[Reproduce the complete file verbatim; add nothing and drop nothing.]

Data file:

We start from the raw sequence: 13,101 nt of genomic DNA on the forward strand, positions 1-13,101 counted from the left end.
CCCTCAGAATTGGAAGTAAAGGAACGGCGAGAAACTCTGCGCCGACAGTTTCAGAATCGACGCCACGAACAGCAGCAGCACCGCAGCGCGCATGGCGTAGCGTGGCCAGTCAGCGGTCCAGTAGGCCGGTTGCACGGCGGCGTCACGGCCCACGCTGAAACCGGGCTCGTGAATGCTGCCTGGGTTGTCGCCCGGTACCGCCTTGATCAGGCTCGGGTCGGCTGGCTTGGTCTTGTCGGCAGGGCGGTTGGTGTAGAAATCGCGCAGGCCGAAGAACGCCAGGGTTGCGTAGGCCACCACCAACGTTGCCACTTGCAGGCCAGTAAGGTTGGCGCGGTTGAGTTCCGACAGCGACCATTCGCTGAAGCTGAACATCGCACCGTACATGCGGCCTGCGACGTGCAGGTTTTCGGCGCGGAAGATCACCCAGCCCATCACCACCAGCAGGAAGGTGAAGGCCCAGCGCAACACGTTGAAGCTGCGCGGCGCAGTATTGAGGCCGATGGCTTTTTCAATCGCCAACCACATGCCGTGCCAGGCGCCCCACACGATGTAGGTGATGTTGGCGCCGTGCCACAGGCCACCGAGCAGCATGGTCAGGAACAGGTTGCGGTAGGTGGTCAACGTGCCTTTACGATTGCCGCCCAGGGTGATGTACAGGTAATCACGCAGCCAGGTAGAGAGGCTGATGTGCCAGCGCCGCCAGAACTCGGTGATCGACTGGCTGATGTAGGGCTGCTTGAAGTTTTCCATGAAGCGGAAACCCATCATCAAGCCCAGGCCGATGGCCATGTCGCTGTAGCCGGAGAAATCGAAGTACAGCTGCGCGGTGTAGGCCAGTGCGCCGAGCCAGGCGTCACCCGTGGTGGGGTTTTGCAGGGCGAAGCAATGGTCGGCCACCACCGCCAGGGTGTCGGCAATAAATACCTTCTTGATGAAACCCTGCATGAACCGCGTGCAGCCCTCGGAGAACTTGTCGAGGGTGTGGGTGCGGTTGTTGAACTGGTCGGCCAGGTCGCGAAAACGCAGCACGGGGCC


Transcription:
We start from the raw sequence: 13,101 nt of genomic DNA on the forward strand, positions 1-13,101 counted from the left end.
CCCTCAGAATTGGAAGTAAAGGAACGGCGAGAAACTCTGCGCCGACAGTTTCAGAATCGACGCCACGAACAGCAGCAGCACCGCAGCGCGCATGGCGTAGCGTGGCCAGTCAGCGGTCCAGTAGGCCGGTTGCACGGCGGCGTCACGGCCCACGCTGAAACCGGGCTCGTGAATGCTGCCTGGGTTGTCGCCCGGTACCGCCTTGATCAGGCTCGGGTCGGCTGGCTTGGTCTTGTCGGCAGGGCGGTTGGTGTAGAAATCGCGCAGGCCGAAGAACGCCAGGGTTGCGTAGGCCACCACCAACGTTGCCACTTGCAGGCCAGTAAGGTTGGCGCGGTTGAGTTCCGACAGCGACCATTCGCTGAAGCTGAACATCGCACCGTACATGCGGCCTGCGACGTGCAGGTTTTCGGCGCGGAAGATCACCCAGCCCATCACCACCAGCAGGAAGGTGAAGGCCCAGCGCAACACGTTGAAGCTGCGCGGCGCAGTATTGAGGCCGATGGCTTTTTCAATCGCCAACCACATGCCGTGCCAGGCGCCCCACACGATGTAGGTGATGTTGGCGCCGTGCCACAGGCCACCGAGCAGCATGGTCAGGAACAGGTTGCGGTAGGTGGTCAACGTGCCTTTACGATTGCCGCCCAGGGTGATGTACAGGTAATCACGCAGCCAGGTAGAGAGGCTGATGTGCCAGCGCCGCCAGAACTCGGTGATCGACTGGCTGATGTAGGGCTGCTTGAAGTTTTCCATGAAGCGGAAACCCATCATCAAGCCCAGGCCGATGGCCATGTCGCTGTAGCCGGAGAAATCGAAGTACAGCTGCGCGGTGTAGGCCAGTGCGCCGAGCCAGGCGTCACCCGTGGTGGGGTTTTGCAGGGCGAAGCAATGGTCGGCCACCACCGCCAGGGTGTCGGCAATAAATACCTTCTTGATGAAACCCTGCATGAACCGCGTGCAGCCCTCGGAGAACTTGTCGAGGGTGTGGGTGCGGTTGTTGAACTGGTCGGCCAGGTCGCGAAAACGCAGCACGGGGCC